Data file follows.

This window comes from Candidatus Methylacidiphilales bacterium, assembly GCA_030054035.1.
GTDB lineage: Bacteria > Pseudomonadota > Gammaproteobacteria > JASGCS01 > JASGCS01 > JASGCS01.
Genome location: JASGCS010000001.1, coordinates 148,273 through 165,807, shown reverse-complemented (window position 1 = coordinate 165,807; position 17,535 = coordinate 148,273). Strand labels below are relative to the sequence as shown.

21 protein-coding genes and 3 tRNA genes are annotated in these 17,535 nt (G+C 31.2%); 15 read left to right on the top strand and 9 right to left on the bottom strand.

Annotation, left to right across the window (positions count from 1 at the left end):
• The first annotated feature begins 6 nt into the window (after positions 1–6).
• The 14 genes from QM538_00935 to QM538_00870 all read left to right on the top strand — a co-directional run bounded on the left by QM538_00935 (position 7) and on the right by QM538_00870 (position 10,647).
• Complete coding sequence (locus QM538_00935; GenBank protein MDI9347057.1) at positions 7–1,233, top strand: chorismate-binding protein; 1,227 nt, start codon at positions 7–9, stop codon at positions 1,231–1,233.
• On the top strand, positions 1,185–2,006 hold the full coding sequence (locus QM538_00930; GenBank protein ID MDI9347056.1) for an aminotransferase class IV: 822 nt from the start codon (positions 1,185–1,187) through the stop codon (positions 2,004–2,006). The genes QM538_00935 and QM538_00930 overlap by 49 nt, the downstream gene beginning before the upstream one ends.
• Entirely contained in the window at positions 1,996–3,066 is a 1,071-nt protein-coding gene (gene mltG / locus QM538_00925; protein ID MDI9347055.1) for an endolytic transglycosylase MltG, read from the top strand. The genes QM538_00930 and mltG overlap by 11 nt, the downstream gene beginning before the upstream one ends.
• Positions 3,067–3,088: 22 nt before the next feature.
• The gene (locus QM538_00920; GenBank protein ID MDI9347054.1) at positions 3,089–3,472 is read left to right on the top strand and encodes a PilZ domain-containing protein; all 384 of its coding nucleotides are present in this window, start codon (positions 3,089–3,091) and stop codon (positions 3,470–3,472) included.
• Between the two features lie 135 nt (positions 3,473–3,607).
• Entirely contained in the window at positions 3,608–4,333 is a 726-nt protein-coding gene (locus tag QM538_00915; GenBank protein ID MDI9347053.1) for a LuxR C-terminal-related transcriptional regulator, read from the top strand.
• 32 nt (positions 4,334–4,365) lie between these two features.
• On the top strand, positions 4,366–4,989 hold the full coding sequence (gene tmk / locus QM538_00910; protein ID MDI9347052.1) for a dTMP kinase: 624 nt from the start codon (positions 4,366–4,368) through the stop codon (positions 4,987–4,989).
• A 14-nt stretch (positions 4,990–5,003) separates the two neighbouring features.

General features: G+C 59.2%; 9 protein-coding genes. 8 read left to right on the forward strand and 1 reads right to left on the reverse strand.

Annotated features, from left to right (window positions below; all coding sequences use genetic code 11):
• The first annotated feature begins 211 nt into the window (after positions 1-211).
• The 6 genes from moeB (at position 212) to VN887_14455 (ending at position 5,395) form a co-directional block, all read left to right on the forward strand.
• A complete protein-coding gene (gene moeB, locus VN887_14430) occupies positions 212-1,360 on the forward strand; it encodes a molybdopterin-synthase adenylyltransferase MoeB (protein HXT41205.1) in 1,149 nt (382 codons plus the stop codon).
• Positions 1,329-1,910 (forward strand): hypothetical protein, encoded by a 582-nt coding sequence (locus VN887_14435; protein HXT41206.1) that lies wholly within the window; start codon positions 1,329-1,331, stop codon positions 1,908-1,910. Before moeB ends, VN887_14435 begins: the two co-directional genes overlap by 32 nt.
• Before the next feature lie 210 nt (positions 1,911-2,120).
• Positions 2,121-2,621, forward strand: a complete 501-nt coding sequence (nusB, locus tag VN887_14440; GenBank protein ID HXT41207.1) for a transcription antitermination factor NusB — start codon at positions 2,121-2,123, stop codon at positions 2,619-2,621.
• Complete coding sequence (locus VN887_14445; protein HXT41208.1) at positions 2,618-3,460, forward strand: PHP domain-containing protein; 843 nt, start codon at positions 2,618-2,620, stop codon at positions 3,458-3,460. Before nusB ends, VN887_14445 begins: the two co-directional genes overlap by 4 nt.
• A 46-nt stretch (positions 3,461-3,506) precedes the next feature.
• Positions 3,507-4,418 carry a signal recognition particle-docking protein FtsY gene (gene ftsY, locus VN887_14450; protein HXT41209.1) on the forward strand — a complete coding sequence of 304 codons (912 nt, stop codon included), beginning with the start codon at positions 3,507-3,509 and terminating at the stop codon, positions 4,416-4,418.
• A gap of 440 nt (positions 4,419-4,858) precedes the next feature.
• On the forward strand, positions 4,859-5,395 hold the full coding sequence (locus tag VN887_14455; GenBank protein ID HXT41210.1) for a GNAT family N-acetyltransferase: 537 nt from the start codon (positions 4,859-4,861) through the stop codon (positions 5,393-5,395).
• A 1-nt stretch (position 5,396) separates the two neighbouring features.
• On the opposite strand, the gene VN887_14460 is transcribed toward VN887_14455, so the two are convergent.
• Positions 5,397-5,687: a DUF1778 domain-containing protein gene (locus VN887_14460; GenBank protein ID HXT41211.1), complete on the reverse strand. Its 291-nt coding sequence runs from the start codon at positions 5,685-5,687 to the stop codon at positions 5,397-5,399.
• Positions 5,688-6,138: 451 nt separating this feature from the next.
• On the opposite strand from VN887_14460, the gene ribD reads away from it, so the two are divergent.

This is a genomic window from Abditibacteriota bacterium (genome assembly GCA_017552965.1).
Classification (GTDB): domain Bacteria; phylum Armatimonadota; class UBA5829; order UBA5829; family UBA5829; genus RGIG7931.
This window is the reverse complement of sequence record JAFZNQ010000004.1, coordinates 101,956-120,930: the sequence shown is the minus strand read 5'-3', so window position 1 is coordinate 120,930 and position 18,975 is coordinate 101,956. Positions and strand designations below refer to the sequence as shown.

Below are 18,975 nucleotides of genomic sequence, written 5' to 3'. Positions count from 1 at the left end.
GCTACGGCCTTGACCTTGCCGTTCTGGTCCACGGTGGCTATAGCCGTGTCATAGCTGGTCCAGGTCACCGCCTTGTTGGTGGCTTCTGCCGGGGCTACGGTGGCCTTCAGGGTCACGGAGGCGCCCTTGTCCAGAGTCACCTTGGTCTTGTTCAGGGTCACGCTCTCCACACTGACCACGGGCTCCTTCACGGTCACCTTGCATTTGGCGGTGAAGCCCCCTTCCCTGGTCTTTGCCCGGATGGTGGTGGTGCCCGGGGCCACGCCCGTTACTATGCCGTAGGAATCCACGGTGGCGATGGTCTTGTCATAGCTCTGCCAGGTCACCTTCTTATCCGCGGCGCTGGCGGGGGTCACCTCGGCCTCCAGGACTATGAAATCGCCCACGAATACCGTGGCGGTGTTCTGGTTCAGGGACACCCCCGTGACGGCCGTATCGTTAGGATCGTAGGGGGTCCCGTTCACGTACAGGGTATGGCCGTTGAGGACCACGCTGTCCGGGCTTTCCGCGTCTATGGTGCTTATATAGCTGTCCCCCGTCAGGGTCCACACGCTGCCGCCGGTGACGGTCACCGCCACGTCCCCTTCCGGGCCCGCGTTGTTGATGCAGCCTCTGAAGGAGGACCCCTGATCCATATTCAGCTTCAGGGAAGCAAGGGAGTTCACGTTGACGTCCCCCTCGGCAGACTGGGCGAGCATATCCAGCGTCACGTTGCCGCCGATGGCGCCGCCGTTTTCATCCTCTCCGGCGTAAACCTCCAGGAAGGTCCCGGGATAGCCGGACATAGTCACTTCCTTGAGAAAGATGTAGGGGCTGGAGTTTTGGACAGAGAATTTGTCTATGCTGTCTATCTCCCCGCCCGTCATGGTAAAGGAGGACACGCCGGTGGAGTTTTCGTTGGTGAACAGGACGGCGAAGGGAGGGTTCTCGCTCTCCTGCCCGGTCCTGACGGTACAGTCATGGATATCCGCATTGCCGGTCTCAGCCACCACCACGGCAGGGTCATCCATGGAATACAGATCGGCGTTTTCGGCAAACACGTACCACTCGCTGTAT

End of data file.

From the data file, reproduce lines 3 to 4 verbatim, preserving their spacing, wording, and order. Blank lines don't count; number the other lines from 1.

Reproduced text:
Genome location: JASGCS010000001.1, coordinates 148,273 through 165,807, shown reverse-complemented (window position 1 = coordinate 165,807; position 17,535 = coordinate 148,273). Strand labels below are relative to the sequence as shown.

21 protein-coding genes and 3 tRNA genes are annotated in these 17,535 nt (G+C 31.2%); 15 read left to right on the top strand and 9 right to left on the bottom strand.